From the moment the exit poll flashes up on your screen just after 10pm and Dimbleby straightens his tie you know you're in for a long night.
Staying up to watch the election results may have been the pastime of solitary political anoraks, but no longer. The 21st century means you can be constantly connected to fellow election watchers across the UK from the comfort of your sofa.
We'll be live blogging throughout the night, from 9pm, so make sure you join us for all the latest from west London.
If you're planning on pulling an all-nighter you may want to read this first:
1) To take Friday off or not...
Here's the first huge question. For those who are not pensioners or students, you'll be facing the usual commute and mundane Friday. Alas the day after an election is not a Bank Holiday (poor planning there, really). Do you gamble on using a day's annual leave or that Portsmouth North (average time of declaration is 6.30am) will have declared by the time you need to run for the train? Advantages of going to work on Friday is feeling incredibly smug you're still at wake, using having watched the election as an excuse for not being able to do anything and blinding your colleagues with how the Tories held onto Blackpool North and Cleveleys with a slim majority at 3.30am. Advantage of not going to work on Friday, you can catch-up on your sleep.
2) Pace yourself
Washington and Sunderland will always declare first. It is a fact. You might think they will all come think and fast, do not be fooled by friend. Those North East scamps pride themselves on ALWAYS being the first to declare.
Their average declaration is between 11pm and 11.30pm (the polls close at 10pm). You might think the results totaliser will suddenly be lighting up, but this is not a Simon Cowell produced production, this is a long, slow, trudge to the final result. And even then there might not be one. This is Test Cricket my friend, not 20/20.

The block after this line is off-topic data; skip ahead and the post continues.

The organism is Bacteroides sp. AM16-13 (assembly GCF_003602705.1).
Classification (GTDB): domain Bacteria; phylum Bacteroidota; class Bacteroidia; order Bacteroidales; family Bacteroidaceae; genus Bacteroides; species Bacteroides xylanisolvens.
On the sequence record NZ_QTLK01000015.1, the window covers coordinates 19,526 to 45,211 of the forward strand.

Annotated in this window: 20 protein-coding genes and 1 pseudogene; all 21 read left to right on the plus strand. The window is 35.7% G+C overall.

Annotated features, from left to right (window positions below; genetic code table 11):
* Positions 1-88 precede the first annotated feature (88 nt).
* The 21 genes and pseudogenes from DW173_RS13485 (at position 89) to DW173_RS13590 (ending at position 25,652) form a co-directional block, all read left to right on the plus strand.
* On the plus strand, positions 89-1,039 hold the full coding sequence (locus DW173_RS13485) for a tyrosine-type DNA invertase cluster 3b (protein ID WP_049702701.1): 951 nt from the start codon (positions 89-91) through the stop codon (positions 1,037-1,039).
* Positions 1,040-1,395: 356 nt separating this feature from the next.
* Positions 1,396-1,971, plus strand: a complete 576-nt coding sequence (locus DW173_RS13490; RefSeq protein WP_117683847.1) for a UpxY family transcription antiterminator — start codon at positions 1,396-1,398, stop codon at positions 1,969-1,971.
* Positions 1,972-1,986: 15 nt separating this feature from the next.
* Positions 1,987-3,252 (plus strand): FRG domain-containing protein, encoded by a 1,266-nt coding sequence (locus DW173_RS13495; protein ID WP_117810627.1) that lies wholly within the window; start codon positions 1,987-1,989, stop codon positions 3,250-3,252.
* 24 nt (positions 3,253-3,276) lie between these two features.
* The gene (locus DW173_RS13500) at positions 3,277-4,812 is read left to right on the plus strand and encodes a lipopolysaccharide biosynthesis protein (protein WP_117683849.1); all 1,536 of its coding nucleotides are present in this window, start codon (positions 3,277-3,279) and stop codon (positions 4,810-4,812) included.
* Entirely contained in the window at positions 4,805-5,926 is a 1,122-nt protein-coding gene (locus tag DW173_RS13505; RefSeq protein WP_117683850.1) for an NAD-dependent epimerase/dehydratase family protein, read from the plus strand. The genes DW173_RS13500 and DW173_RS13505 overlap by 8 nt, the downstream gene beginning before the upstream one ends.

To find out when your constituency results is likely to declare, check out our estimation guide here.
Election results cannot be watched on an empty stomach. Thursday is all about ensuring you're stocked on. And to help keep the economy on track and give it a timely boost before we slip into a Hung Parliament period of uncertainty ensure you go for the luxury range of snacks in the supermarket.
For something a bit more in-keeping with election fever, why not try the election burgers on offer at All Star Lanes in Bayswater?
4) Go easy on the coffee
Rely on Jeremy Vine's swing-o-meter and no doubt incredible 1980s retro election graphics to give you the boost to your flagging eyelids, rather than constant caffiene shots. I'd recommend saving your cup of tea or coffee for between 3.30am and 4am.
Our poll tracker can also help keep up-to-date.
5) Get social
Start a Snapchat group with your mates. Or a Facebook thread. If you're on Twitter, hashtag #GE2015. While the pundits are discussing the finer points of whether Labour hold on in Denton and Reddish, you can be discussing just why that UKIP politician went rogue during the South Cambridgeshire declaration with (what appears to be) a rather pretty brunette in Scunthorpe, at 3.46am.
6) Waking the other half
DO NOT under any circumstances wake your sleeping partner/friends/family to tell them the result of South West Wiltshire. This may be one of most important and closely fought elections in recent history, but they will not thank you for bounding into the bedroom at 4am to deliver an update on the Liberal Democrats share of the vote.
7) Drinking games
These very much depend on whether you have opted for taking Friday off in option one. If you're a student or pensioner, then you're quids in for this. There's a fair few out there, we found this one involving different beers for different political parties.
And remember. All of the above is pointless if you didn't vote. Before stocking up on election all-nighter provisions, visit the polling station to deliver the biggest part of the day. Not voting and then watching the election results is like being invited to the wedding but choosing to watch from outside the frosted windows. If your constituency ends in a majority of one for someone (unlikely, but you never know), it could have been your vote that made the difference.